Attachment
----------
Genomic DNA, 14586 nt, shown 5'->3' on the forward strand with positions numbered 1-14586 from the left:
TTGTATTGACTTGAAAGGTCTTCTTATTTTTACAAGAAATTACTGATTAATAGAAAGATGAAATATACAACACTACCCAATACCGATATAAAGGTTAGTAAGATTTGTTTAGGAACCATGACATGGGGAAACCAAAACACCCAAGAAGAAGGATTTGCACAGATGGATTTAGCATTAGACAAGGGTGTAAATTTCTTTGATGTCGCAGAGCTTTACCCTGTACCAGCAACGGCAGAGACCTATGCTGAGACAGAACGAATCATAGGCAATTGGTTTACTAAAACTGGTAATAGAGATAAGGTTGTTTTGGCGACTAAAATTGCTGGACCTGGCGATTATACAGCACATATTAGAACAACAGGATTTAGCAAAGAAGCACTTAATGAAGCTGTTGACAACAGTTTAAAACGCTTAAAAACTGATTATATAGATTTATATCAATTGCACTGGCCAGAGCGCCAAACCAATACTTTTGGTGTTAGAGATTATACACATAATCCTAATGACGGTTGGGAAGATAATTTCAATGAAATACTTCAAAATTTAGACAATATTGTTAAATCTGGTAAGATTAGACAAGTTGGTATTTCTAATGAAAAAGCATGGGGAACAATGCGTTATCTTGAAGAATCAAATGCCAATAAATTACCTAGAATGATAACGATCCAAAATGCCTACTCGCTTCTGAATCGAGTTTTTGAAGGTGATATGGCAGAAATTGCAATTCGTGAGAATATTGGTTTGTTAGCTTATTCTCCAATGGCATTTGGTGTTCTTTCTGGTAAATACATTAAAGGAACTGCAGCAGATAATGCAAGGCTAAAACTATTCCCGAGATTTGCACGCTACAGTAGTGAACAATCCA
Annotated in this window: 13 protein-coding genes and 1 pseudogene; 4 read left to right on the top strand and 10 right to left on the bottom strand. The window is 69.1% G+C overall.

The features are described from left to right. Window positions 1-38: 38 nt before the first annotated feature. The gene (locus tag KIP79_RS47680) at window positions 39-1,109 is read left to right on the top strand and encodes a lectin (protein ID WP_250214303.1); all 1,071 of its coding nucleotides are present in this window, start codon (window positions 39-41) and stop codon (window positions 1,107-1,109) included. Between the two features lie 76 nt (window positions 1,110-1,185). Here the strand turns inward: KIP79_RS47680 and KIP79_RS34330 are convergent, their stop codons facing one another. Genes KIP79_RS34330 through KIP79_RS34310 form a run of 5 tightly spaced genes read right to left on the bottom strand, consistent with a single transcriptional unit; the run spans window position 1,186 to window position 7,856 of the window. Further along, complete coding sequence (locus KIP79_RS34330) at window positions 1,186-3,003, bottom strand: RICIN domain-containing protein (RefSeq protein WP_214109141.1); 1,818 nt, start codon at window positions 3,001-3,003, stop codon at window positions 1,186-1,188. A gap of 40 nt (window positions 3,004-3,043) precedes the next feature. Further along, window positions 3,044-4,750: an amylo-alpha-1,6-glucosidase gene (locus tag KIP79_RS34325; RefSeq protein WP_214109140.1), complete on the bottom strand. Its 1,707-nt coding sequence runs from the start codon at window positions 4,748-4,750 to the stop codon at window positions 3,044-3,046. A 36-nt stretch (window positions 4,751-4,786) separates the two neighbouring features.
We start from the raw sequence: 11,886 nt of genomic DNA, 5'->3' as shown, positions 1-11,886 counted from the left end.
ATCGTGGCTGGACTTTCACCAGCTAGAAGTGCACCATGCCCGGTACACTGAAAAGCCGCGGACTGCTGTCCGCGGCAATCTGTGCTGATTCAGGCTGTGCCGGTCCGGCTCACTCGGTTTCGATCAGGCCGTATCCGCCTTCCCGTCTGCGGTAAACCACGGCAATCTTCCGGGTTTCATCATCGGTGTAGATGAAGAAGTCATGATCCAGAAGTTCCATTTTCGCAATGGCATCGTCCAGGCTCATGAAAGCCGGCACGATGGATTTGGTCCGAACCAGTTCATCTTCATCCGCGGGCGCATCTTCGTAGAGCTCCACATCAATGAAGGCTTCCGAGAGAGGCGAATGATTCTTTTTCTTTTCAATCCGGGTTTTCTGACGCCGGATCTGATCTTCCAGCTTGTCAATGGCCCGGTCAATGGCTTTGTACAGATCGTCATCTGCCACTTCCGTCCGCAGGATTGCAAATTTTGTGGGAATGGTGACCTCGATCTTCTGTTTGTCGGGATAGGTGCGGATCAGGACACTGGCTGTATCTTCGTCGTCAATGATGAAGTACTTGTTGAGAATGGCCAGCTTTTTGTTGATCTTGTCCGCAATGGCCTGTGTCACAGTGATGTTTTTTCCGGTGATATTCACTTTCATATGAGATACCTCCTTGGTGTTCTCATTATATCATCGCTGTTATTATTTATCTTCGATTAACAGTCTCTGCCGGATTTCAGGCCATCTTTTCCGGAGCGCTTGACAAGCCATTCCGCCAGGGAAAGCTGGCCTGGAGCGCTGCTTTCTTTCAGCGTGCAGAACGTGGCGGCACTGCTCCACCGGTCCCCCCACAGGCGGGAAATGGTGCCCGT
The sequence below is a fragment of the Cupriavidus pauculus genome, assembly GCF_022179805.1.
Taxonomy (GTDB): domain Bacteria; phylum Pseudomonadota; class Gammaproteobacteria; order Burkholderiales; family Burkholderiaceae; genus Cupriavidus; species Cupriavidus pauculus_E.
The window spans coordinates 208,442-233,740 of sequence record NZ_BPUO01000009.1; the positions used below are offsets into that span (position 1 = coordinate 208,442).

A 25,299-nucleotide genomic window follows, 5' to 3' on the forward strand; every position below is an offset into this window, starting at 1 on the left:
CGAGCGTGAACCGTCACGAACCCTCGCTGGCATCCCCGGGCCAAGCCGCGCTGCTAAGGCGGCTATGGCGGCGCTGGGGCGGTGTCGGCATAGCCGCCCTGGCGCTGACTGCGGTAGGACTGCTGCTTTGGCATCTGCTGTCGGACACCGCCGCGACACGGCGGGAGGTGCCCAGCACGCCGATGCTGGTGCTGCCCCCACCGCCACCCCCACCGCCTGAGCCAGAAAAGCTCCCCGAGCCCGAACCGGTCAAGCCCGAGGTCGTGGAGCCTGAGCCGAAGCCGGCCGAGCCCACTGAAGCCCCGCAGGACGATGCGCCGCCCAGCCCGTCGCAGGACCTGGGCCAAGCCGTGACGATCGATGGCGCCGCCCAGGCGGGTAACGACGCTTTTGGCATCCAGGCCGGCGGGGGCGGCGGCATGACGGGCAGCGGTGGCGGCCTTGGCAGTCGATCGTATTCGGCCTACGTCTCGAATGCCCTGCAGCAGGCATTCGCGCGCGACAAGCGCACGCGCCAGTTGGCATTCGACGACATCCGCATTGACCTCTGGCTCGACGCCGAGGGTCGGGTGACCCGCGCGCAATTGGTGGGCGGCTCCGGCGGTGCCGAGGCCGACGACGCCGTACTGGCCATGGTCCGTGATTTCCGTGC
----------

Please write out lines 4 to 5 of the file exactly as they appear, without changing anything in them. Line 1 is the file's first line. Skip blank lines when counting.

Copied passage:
The features are described from left to right. Window positions 1-38: 38 nt before the first annotated feature. The gene (locus tag KIP79_RS47680) at window positions 39-1,109 is read left to right on the top strand and encodes a lectin (protein ID WP_250214303.1); all 1,071 of its coding nucleotides are present in this window, start codon (window positions 39-41) and stop codon (window positions 1,107-1,109) included. Between the two features lie 76 nt (window positions 1,110-1,185). Here the strand turns inward: KIP79_RS47680 and KIP79_RS34330 are convergent, their stop codons facing one another. Genes KIP79_RS34330 through KIP79_RS34310 form a run of 5 tightly spaced genes read right to left on the bottom strand, consistent with a single transcriptional unit; the run spans window position 1,186 to window position 7,856 of the window. Further along, complete coding sequence (locus KIP79_RS34330) at window positions 1,186-3,003, bottom strand: RICIN domain-containing protein (RefSeq protein WP_214109141.1); 1,818 nt, start codon at window positions 3,001-3,003, stop codon at window positions 1,186-1,188. A gap of 40 nt (window positions 3,004-3,043) precedes the next feature. Further along, window positions 3,044-4,750: an amylo-alpha-1,6-glucosidase gene (locus tag KIP79_RS34325; RefSeq protein WP_214109140.1), complete on the bottom strand. Its 1,707-nt coding sequence runs from the start codon at window positions 4,748-4,750 to the stop codon at window positions 3,044-3,046. A 36-nt stretch (window positions 4,751-4,786) separates the two neighbouring features.
We start from the raw sequence: 11,886 nt of genomic DNA, 5'->3' as shown, positions 1-11,886 counted from the left end.